Alabama’s quarterback transition occurred after halftime of last year’s title game win over Georgia, when Tua Tagovailoa entered for a benched Hurts to spur a furious comeback victory. To Hurts’ credit, he accepted the demotion with class (only voicing appropriate frustration publicly that I can recall once, before the season). Hurts’ situation was slightly different from Bryant’s, in that it didn't benefit him to pull the ripcord immediately — Hurts would have had to sit out this season had he transferred. With Tagovailoa returning for at least one more year, Hurts is expected to transfer as a graduate this winter.

 

But thank goodness he stuck around this fall! Hurts came on for an injured Tua in the SEC title game rematch against Georgia last month and poetically led the Crimson Tide to a second half comeback victory. He then got a little run in the playoff game against Oklahoma last week in sub-packages. With Tagovailoa’s ankle issues — and Alabama’s subsequent desire to keep him out of harm's way — you can expect to see a few Hurts cameos again on Monday night, primarily in short-yardage and goal line formations that call for quarterback runs.

Clemson arrives in California having traveled the express highway, with fewer detours and potential pitfalls than Alabama was asked to deal with. Prior to the dominant 30-3 win over Notre Dame (S&P+ No. 7) in the Cotton Bowl, Clemson’s best wins were over Texas A&M (No. 18), NC State (No. 31), Syracuse (No. 36) and South Carolina (No. 38). Bryant was the starter for the A&M game. Clemson has played the S&P+ No. 59 schedule.

Alabama faced the No. 6 S&P+ schedule, blowing out Texas A&M (No. 18), Missouri (No. 20), LSU (No. 12), Mississippi State (No. 15) and Auburn (No. 17) by 22 points or more during the regular season. The past two times out, the Tide beat Georgia (No. 3) by seven in a late comeback and staved off Oklahoma (No. 4) by 11 in the Orange Bowl, a game in which the Tide raced out to a 28-0 lead but then toggled the offensive aggression meter to conservative as Oklahoma’s offense woke from its first quarter slumber.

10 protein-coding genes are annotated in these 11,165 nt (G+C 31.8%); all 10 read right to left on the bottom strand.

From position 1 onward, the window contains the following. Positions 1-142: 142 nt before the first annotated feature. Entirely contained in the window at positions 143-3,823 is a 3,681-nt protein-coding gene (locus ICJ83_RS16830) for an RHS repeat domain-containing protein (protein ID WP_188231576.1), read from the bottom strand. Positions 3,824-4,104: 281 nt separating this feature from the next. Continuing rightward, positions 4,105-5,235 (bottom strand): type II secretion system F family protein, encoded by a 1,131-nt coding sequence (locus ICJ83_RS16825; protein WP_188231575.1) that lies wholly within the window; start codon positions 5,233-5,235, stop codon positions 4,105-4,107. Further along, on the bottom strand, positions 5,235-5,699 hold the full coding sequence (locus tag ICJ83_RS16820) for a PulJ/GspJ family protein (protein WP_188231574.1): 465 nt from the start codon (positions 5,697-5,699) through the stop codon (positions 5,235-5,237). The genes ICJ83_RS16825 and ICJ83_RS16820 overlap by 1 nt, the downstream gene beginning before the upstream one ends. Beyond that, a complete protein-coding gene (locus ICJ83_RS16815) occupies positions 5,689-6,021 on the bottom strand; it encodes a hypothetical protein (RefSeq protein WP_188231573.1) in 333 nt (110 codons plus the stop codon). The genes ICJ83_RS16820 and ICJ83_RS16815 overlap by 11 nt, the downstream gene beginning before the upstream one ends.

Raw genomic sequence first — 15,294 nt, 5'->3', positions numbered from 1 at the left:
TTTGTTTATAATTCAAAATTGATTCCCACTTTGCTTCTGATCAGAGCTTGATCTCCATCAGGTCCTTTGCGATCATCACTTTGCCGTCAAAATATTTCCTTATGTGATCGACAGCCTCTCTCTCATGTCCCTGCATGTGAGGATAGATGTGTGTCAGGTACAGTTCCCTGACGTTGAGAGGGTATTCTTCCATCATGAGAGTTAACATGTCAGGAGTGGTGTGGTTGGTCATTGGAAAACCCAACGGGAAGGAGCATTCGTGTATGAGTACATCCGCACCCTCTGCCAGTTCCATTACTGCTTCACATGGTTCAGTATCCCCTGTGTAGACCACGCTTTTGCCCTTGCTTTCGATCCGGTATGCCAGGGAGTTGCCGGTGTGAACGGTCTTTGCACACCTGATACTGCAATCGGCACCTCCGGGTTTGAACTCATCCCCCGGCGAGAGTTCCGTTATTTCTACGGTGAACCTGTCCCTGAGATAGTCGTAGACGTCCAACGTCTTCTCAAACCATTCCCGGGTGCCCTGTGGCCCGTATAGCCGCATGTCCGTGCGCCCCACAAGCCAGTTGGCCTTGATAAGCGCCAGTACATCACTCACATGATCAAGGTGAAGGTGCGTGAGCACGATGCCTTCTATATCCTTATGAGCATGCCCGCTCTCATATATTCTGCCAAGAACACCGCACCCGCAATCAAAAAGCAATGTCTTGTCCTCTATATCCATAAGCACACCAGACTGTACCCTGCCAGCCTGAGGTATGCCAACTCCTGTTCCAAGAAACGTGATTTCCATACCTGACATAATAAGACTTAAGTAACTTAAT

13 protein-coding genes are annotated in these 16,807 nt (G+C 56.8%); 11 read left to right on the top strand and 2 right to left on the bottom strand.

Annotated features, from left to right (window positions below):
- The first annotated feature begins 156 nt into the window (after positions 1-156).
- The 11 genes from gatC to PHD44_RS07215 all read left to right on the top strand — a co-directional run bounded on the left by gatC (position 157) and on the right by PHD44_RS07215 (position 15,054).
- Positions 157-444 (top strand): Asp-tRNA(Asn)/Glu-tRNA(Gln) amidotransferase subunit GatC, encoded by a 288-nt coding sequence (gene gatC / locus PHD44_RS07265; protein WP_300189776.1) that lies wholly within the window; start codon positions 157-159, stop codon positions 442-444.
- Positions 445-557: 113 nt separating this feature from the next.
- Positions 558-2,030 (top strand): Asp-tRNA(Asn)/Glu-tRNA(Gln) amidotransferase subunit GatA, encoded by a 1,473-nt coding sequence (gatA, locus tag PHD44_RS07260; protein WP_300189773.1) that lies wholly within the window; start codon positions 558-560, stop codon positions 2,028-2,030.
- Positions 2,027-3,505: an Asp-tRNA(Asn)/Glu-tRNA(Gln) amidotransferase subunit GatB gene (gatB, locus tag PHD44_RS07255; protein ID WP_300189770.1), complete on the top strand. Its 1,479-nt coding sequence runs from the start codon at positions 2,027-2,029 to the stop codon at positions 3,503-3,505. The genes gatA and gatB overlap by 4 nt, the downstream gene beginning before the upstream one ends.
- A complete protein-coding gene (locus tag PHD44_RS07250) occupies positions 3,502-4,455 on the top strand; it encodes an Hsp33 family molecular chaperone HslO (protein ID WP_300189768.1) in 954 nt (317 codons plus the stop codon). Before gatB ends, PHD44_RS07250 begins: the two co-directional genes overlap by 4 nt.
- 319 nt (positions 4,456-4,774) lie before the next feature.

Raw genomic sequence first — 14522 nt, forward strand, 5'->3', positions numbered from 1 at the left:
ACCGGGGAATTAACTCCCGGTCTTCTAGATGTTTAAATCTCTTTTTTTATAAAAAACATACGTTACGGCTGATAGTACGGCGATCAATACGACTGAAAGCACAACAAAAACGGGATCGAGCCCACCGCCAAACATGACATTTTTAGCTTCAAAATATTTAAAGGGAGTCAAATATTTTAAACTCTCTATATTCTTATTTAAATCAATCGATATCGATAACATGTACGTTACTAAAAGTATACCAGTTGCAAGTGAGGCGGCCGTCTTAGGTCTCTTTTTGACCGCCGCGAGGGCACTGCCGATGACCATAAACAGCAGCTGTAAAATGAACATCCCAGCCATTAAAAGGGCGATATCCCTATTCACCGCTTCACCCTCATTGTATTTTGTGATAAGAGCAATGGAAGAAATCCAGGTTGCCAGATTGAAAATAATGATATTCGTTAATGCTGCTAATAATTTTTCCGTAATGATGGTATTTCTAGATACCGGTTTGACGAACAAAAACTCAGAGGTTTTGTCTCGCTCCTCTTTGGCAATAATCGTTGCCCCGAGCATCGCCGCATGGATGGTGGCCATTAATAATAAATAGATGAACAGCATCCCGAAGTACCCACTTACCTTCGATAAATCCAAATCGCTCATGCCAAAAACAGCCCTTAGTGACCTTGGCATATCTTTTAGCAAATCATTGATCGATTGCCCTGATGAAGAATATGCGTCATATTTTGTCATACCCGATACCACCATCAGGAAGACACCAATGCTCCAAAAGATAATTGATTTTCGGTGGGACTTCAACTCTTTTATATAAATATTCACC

You can read the schedule discrepancies one of two ways in your handicap. You can either argue that Clemson has only beaten one top-notch opponent with Lawrence under center, and thus still shoulders a burden of proof, or you could argue that Clemson is a team of similar talent to Alabama that didn't accrue nearly the wear on its tires that Alabama did to get here.


Line, Location, Lowdown

BetOnline posted the first spread in the second quarter of the Alabama-Oklahoma game, releasing Alabama -9 with low-limits. Pro bettors immediately devoured that line. By the time the clock struck 0:00, that line had been steamed down to Alabama -6.

When the other books opened the game over the next 24 hours, most did so with either Alabama -5.5 or -6 lines. It is, as I type this sentence on Saturday, now Alabama -5.5 across the market. All of that makes sense. Any number seven or above was an objective gift.